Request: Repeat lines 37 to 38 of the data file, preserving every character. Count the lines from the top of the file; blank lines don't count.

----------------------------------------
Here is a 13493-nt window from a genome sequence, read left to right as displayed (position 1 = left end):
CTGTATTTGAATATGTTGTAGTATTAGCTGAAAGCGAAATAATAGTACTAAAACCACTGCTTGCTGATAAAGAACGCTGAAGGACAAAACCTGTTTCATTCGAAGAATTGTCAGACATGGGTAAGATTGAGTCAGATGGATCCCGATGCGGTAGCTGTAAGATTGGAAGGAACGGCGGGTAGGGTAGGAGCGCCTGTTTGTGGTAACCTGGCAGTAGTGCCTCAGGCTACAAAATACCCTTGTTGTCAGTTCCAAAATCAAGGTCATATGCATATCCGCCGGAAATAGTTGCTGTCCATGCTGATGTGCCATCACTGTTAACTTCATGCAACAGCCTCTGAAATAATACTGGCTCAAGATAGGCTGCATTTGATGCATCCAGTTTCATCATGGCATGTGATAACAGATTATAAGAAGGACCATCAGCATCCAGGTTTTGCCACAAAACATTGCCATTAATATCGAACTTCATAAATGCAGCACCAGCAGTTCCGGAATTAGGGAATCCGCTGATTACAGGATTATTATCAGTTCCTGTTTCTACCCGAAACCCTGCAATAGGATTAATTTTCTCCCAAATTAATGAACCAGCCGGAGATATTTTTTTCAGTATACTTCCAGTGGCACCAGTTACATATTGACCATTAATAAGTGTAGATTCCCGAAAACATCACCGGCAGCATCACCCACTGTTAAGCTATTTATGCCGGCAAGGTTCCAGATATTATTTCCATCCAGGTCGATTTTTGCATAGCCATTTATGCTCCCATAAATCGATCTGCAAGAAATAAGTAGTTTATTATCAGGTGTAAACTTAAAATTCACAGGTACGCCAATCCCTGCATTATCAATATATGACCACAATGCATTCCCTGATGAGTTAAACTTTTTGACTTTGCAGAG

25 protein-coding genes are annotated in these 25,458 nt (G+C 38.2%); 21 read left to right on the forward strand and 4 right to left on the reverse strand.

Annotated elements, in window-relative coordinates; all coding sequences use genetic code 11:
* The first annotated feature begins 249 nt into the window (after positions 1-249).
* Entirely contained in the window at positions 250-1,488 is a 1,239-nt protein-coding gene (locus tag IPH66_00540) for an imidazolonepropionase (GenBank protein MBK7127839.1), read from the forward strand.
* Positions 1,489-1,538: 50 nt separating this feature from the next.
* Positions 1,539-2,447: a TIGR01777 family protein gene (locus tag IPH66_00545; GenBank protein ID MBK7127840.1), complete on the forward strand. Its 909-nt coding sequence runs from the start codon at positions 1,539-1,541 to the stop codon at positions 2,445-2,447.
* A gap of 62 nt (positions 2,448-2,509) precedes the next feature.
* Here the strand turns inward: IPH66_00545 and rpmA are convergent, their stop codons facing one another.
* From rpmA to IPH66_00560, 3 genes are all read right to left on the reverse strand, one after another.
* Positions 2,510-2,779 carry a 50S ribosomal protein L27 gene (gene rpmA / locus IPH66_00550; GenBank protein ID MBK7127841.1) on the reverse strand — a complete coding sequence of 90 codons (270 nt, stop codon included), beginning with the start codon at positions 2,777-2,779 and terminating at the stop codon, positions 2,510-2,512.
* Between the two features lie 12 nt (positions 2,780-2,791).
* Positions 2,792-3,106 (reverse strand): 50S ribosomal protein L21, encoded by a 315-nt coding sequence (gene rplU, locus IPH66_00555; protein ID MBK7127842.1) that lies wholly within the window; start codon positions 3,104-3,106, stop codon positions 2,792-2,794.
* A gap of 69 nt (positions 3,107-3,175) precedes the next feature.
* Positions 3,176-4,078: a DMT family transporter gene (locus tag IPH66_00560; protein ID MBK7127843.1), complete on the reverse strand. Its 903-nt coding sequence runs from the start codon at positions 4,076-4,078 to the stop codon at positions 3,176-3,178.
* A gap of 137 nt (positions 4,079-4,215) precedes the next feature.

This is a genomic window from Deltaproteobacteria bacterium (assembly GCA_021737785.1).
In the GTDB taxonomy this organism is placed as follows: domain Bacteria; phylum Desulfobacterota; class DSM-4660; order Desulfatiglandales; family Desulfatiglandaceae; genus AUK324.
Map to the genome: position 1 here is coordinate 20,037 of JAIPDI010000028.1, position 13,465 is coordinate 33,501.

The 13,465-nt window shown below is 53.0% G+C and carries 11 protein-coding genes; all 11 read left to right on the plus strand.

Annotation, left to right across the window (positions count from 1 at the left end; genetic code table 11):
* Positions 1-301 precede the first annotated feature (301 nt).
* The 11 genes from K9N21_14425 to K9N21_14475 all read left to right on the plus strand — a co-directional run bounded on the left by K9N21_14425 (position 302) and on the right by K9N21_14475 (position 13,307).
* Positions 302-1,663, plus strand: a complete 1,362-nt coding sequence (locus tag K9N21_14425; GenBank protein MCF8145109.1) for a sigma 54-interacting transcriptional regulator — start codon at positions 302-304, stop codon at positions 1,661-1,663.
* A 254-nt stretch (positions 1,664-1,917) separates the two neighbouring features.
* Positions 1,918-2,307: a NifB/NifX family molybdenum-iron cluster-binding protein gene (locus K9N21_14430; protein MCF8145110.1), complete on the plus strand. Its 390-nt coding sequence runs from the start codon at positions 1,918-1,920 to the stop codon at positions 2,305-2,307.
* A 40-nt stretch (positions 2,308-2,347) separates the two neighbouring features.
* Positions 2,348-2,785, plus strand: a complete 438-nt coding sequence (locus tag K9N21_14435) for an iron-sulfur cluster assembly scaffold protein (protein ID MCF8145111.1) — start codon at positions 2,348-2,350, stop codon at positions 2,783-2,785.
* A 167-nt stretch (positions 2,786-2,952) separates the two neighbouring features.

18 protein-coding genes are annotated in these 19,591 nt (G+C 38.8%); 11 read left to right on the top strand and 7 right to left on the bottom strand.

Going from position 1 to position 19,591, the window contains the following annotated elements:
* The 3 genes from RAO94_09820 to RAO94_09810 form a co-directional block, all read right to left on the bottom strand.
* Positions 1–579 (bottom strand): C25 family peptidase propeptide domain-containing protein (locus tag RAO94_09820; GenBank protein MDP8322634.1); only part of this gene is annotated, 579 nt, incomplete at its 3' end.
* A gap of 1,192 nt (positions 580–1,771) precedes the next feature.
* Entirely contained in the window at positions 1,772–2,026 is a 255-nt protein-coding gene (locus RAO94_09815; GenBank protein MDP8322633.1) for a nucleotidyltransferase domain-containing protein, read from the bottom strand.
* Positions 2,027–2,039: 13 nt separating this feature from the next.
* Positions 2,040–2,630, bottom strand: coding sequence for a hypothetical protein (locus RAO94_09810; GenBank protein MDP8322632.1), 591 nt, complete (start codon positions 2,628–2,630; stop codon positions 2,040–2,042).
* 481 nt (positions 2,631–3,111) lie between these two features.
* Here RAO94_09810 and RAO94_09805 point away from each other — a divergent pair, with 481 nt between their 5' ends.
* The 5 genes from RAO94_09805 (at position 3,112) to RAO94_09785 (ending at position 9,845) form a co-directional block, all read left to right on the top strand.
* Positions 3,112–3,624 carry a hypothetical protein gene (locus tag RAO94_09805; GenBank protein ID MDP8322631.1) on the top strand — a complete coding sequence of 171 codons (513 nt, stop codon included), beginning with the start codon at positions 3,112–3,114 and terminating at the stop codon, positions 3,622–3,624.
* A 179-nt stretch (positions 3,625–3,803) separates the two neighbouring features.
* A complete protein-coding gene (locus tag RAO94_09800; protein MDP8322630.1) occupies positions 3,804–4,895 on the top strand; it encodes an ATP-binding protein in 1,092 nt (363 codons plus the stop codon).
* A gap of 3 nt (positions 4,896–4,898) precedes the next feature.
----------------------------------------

* Positions 2,027–2,039: 13 nt separating this feature from the next.
* Positions 2,040–2,630, bottom strand: coding sequence for a hypothetical protein (locus RAO94_09810; GenBank protein MDP8322632.1), 591 nt, complete (start codon positions 2,628–2,630; stop codon positions 2,040–2,042).